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If you read it anyplace else, it's not Really Legal!
Zick Rubin’s columns on the lighter side of publishing and intellectual property law.
The Suit's Done Gone
I guess what really troubles me is killing off Miz Scarlett,” admitted the judge at a hearing in an Atlanta courtroom a little over a year ago as he peered out from the bench at my client, Alice Randall, the author of “The Wind Done Gone.”
“He must have been joking,” I told my client. “I don’t think so,” she said. The judge wasn’t joking.
“The Wind Done Gone” is a searing parody of “Gone With the Wind,” viewing Tara through the eyes of its slaves. The heirs of author Margaret Mitchell were complaining of copyright infringement.
In his order blocking the publication of “The Wind Done Gone,” federal District Judge Charles A. Pannell Jr. harked back to the killing off of Scarlett.
“By killing two core characters from ‘Gone With the Wind,’” he wrote, “’The Wind Done Gone’ has the immediate effect of damaging or even precluding the Mitchell Trusts’ ability to continue to tell the story of Scarlett and Rhett.” After all, the judge reasoned, in a bizarre exercise of literary realism, if Scarlett is killed off in an unauthorized parody, how could she ever be brought back to life in a red-blooded, authorized, rake-it-all-in sequel?
In the judge’s view, “The Wind Done Gone” brazenly invaded the trusts’ territory – something like General Sherman’s march through the South itself – leaving in its wake a battered husk of a 65-year-old Southern classic whose colossal earning power would be diminished. The only way to prevent the carnage, the judge concluded, was to stop the presses. As for Randall’s First Amendment right to provide an antidote to the racism of “Gone With the Wind” – frankly, the judge didn’t give a damn.
This sorry episode in jurisprudence came to an end earlier this month when the Mitchell Trusts and the Houghton Mifflin Co., publisher of “The Wind Done Gone,” announced a settlement, providing that the case would be dismissed and that “The Wind Done Gone” may continue to be published as “An Unauthorized Parody.”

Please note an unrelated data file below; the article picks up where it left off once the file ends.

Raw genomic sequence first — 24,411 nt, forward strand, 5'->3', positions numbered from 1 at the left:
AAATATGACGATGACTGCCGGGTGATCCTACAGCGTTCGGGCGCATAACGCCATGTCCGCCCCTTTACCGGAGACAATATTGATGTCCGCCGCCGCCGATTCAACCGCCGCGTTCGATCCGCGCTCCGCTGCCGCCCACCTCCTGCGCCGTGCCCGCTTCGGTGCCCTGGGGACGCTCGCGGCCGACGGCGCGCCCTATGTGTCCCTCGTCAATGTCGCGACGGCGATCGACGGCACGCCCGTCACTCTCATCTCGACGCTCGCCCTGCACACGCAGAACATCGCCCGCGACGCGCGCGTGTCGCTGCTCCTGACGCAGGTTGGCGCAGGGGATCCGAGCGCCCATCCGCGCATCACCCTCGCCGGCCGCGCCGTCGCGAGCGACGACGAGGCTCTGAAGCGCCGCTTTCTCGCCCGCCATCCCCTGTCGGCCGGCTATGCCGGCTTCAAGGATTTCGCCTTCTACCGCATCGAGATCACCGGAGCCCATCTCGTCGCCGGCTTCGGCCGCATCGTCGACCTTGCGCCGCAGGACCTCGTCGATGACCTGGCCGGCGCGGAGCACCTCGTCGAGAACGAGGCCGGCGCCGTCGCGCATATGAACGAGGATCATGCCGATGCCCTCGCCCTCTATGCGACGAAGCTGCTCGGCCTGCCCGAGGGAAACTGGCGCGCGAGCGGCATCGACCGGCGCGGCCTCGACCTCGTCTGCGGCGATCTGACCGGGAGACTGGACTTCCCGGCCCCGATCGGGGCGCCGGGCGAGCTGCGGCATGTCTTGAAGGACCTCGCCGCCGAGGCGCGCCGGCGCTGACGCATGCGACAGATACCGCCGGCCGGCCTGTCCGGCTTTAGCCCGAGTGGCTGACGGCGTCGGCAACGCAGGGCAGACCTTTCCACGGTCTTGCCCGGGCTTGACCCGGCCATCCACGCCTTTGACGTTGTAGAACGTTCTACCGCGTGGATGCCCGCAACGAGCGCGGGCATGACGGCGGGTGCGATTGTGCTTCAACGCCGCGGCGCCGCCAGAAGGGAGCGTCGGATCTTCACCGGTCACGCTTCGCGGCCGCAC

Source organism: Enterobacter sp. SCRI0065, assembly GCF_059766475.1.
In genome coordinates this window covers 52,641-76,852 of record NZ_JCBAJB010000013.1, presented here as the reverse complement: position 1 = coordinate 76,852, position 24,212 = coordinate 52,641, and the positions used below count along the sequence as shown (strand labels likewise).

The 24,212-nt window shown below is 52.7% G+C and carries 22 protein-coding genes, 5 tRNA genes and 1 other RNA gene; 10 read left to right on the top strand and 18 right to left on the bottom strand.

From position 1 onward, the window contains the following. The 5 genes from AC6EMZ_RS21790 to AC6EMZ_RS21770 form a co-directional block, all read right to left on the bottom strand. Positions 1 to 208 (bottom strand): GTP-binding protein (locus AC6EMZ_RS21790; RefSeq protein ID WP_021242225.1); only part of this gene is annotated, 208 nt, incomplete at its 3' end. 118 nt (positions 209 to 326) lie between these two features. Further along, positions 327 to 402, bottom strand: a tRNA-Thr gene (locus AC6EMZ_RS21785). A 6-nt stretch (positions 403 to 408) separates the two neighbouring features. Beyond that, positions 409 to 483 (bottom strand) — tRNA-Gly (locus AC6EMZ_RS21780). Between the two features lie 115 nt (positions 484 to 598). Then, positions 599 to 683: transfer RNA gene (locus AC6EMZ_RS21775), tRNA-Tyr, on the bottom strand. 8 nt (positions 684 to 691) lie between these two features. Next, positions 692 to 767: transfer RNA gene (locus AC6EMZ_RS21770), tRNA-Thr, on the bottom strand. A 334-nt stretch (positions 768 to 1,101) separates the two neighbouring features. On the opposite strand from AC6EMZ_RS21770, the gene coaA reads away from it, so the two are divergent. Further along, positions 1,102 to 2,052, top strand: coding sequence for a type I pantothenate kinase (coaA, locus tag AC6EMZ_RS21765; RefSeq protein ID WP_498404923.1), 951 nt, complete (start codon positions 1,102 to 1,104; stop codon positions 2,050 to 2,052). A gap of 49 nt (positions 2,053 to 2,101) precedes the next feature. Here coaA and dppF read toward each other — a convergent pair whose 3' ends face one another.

The dismissal was more or less inevitable ever since last May, when the federal Court of Appeals for the Eleventh Circuit, also in Atlanta, overturned Judge Pannell’s injunction, calling it an affront to the First Amendment. Although the appeals court sent the case back to the lower court for further proceedings, the appellate judges clearly believed that the “The Wind Done Gone” would be protected by the venerable doctrine of fair use, which allows a measure of copying for purposes of criticism and commentary.
And fair use it is. More than just a stinging critique, “The Wind Done Gone” turns “Gone With the Wind” upside down. At Tata, the angelic Melanie (Mealy Mouth in Randall’s version) turns out to be a murderer, Ashley Wilkes (Dreamy Gentleman) is gay, the slaves outsmart the slave owners, and Rhett (R) leaves Scarlett (Other) and marries her mulatto half-sister Cynara. And Other is indeed transported to the great white plantation in the sky.
As viewed by the Court of Appeals, “The Wind Done Gone” did not ride on the coattails of “Gone With the Wind.” Rather, as Judge Stanley Birch put it, Randall, “conscripted elements from ‘Gone With the Wind’ to make war against it.” In a concurring opinion, Judge Stanley Marcus emphasized that the Mitchell heirs “may not use copyright to shield ‘Gone With the Wind’ from unwelcome comment” – an endeavor that would turn intellectual property protection into censorship.
The real question is not why the Court of Appeals allowed “The Wind Done Gone” to see the light of day, but why Judge Pannell banned it in the first place. The answer seems to lie in the continuing adoration of Scarlett and “Gone With the Wind” as emblems of Southern virtues, even three generations after the book was first published.
In his written opinion, the judge chided Randall for pirating “Ms. Mitchell’s beloved characters and their romantic, but tragic world.” Even a judge who, we must presume, would have no sympathy for contemporary acts of racism saw only “beloved characters,” not virulent racism, in “Gone With the Wind.”
“The more I see of emancipation the more criminal I think it is,” says Scarlett in “Gone With the Wind.” “It’s just ruined the darkies.” The killing off of Scarlett by an African-American author in “The Wind Done Gone” is, in a way, an act of literary revenge.
Despite the unauthorized offing of Scarlett, “Gone With the Wind” will survive. If the Mitchell guardians wish to resurrect Scarlett in an “authorized sequel,” they will have the right to do so. And because an appeals court overturned a judge who was smitten with Miz Scarlett, copyright protection will continue to coexist with the freedom of expression that is guaranteed by the First Amendment.
Copyright © 2002 by Zick Rubin